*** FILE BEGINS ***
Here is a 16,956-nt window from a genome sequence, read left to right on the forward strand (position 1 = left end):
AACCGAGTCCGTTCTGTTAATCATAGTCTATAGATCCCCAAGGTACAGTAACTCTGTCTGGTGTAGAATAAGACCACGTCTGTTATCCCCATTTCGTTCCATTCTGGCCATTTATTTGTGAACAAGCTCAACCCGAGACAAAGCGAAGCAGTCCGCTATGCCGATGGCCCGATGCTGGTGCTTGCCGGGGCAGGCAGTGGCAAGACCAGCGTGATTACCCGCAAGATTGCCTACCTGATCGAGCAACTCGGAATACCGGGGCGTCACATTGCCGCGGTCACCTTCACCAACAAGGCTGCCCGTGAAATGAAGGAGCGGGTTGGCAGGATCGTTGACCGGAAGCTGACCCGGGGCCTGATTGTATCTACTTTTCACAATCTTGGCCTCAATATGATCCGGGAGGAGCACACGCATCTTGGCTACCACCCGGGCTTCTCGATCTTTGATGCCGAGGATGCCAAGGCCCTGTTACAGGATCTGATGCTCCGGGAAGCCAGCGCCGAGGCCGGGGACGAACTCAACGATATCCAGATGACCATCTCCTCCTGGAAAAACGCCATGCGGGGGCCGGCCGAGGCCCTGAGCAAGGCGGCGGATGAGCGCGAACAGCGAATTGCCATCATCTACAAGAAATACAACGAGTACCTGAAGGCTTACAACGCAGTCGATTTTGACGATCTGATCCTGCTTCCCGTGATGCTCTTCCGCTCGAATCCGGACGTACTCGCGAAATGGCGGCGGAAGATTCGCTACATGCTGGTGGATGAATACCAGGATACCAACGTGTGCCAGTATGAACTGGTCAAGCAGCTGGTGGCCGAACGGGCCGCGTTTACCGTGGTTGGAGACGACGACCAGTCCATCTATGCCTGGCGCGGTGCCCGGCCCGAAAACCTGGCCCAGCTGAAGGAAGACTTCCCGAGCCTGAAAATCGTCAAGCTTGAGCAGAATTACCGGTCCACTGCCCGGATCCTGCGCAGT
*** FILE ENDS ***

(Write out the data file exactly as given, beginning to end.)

Here is a 16,956-nt window from a genome sequence, read left to right on the forward strand (position 1 = left end):
AACCGAGTCCGTTCTGTTAATCATAGTCTATAGATCCCCAAGGTACAGTAACTCTGTCTGGTGTAGAATAAGACCACGTCTGTTATCCCCATTTCGTTCCATTCTGGCCATTTATTTGTGAACAAGCTCAACCCGAGACAAAGCGAAGCAGTCCGCTATGCCGATGGCCCGATGCTGGTGCTTGCCGGGGCAGGCAGTGGCAAGACCAGCGTGATTACCCGCAAGATTGCCTACCTGATCGAGCAACTCGGAATACCGGGGCGTCACATTGCCGCGGTCACCTTCACCAACAAGGCTGCCCGTGAAATGAAGGAGCGGGTTGGCAGGATCGTTGACCGGAAGCTGACCCGGGGCCTGATTGTATCTACTTTTCACAATCTTGGCCTCAATATGATCCGGGAGGAGCACACGCATCTTGGCTACCACCCGGGCTTCTCGATCTTTGATGCCGAGGATGCCAAGGCCCTGTTACAGGATCTGATGCTCCGGGAAGCCAGCGCCGAGGCCGGGGACGAACTCAACGATATCCAGATGACCATCTCCTCCTGGAAAAACGCCATGCGGGGGCCGGCCGAGGCCCTGAGCAAGGCGGCGGATGAGCGCGAACAGCGAATTGCCATCATCTACAAGAAATACAACGAGTACCTGAAGGCTTACAACGCAGTCGATTTTGACGATCTGATCCTGCTTCCCGTGATGCTCTTCCGCTCGAATCCGGACGTACTCGCGAAATGGCGGCGGAAGATTCGCTACATGCTGGTGGATGAATACCAGGATACCAACGTGTGCCAGTATGAACTGGTCAAGCAGCTGGTGGCCGAACGGGCCGCGTTTACCGTGGTTGGAGACGACGACCAGTCCATCTATGCCTGGCGCGGTGCCCGGCCCGAAAACCTGGCCCAGCTGAAGGAAGACTTCCCGAGCCTGAAAATCGTCAAGCTTGAGCAGAATTACCGGTCCACTGCCCGGATCCTGCGCAGT